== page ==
I saw a story this morning on Mobile Commerce Daily: "Fontainbleau targets upscale, on-the-go consumers via mobile presence." I've been a guest at the hotel for the past day so I can't resist joining this conversation. I also happened to download this application while waiting in line for a smoothie at a restaurant yesterday -- between meetings, of course. Here's a quote from the article:
“Fontainebleau chose to launch this app to enhance the overall customer experience while giving them insight on the resort as well as the surrounding Miami Beach area,” said Philip Goldfarb, president and chief operating officer of Fontainebleau Miami Beach, Miami. “It is an extension of the brand’s commitment to providing its guests with the latest advances in the mobile marketplace.”
First, I'll offer -- I'm just a guest or customer here -- I haven't studied the business, but there are a few disconnects.
Here's what is working well:
Fontainbleau does seem to have a tech-savvy customer base. As I walked through the pool area yesterday, I noticed quite a few iPads, Kindles, and smartphones -- guests definitely have their technology at the pool. And Wi-Fi works at the pool -- well done.
The application is promoted well. I noticed advertisements several places throughout the property. It uses a sweepstakes to promote the application with the prizes clearly listed.
Beautiful photographs -- this resort is amazing and is well represented by the media in the application.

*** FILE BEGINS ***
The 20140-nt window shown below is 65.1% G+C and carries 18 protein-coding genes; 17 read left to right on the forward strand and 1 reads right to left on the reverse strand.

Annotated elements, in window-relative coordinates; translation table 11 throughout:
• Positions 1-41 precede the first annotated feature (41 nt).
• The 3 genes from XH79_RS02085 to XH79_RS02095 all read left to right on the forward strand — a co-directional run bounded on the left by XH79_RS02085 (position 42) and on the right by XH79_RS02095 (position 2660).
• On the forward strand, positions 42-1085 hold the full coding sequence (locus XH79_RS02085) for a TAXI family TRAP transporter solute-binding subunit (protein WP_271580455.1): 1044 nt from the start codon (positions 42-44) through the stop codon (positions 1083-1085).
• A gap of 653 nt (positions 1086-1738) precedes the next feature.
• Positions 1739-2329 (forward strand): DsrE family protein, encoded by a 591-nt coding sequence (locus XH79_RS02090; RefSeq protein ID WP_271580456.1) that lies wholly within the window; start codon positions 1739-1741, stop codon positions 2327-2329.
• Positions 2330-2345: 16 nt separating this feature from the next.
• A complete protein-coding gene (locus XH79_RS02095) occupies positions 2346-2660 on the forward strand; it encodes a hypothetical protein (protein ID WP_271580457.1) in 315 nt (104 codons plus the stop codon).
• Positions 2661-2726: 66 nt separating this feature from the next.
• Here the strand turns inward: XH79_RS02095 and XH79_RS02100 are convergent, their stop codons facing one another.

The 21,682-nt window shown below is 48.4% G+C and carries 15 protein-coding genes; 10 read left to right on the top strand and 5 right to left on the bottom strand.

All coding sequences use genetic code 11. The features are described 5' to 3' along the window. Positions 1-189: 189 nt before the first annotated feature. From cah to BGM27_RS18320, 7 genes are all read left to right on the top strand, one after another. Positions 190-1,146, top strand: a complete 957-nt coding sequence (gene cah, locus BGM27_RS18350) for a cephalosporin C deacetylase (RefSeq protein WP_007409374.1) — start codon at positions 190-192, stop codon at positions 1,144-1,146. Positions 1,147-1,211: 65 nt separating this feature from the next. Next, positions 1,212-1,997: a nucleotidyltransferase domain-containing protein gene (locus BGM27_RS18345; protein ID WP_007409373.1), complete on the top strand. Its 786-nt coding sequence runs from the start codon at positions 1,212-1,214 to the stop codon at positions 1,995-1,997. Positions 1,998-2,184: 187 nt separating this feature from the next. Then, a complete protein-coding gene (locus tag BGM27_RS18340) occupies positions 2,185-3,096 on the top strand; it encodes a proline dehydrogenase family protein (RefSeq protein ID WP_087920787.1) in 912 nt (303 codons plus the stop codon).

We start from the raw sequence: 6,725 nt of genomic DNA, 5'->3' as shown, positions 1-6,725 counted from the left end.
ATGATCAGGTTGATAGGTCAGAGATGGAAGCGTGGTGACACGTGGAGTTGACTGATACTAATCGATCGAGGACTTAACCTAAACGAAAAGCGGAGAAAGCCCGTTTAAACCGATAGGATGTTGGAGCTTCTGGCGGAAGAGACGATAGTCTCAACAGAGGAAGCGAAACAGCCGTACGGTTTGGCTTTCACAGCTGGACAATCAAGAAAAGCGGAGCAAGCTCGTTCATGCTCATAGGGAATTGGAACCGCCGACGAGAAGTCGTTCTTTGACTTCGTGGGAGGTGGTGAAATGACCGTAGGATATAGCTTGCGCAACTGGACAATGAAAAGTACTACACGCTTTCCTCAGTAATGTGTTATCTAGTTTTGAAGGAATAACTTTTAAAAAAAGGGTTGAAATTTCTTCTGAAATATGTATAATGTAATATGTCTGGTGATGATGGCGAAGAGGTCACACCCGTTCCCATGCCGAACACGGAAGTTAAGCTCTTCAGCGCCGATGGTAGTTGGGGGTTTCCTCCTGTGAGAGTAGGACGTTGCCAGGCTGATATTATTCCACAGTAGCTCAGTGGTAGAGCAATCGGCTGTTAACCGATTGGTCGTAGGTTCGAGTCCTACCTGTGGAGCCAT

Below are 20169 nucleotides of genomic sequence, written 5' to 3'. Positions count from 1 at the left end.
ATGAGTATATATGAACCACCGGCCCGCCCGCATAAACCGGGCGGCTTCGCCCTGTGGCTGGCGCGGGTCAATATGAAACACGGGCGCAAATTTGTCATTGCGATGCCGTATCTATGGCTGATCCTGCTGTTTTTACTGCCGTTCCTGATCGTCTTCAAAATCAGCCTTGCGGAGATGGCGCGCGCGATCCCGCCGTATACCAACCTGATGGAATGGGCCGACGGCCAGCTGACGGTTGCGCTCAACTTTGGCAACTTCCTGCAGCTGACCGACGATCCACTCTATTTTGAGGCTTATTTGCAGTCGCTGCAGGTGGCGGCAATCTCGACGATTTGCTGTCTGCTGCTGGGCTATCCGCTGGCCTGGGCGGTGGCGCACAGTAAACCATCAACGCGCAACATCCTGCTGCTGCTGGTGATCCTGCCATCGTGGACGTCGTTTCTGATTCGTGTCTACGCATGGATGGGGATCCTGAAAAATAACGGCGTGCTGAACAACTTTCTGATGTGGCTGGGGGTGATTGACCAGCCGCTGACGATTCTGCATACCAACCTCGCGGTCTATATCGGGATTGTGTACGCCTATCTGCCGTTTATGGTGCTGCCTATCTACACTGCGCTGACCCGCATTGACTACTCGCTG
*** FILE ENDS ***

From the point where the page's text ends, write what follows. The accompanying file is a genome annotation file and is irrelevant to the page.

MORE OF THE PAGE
There is a solid balance of content -- eat, shop, play, etc.
There was a lot of content re "what to do" nearby.
I did two things recently: I saw Waiting for Superman, and I looked online for educational content/tools for my daughters. In both cases, I was appalled by how difficult it was to find teaching supplements online (and in general). I’m not an expert on education, but I am a parent, and being part of an industry (i.e., retail) that has been transformed by the Internet and has fundamentally shifted how it engaged with its consumers, I think that educators could learn a few things from retailers:
The Web can give good teachers scale. One of the challenges of good schools is that there are a finite number of slots, just like there’s finite shelf space in a store. Sites like Amazon.com solved that problem by making the Web their storefront. This enabled them to sell OPM (other people’s merchandise) and not incur the most expensive investments of stores — real estate and inventory. Why can’t the Web be our schoolhouse, or at least a new one? That way, there needn’t be a cap on the number of people who can, for instance, view a video of an award-winning teacher teaching. Why don’t we use the power of the Web to make talented teachers available to more students like web retailers have managed to make more products available to more people? Why are questionable for-profit universities the only ones doing this?
The pro of Net Promoter Score (NPS) is that it is simple. The con is it’s too simple. But is that too simple a con?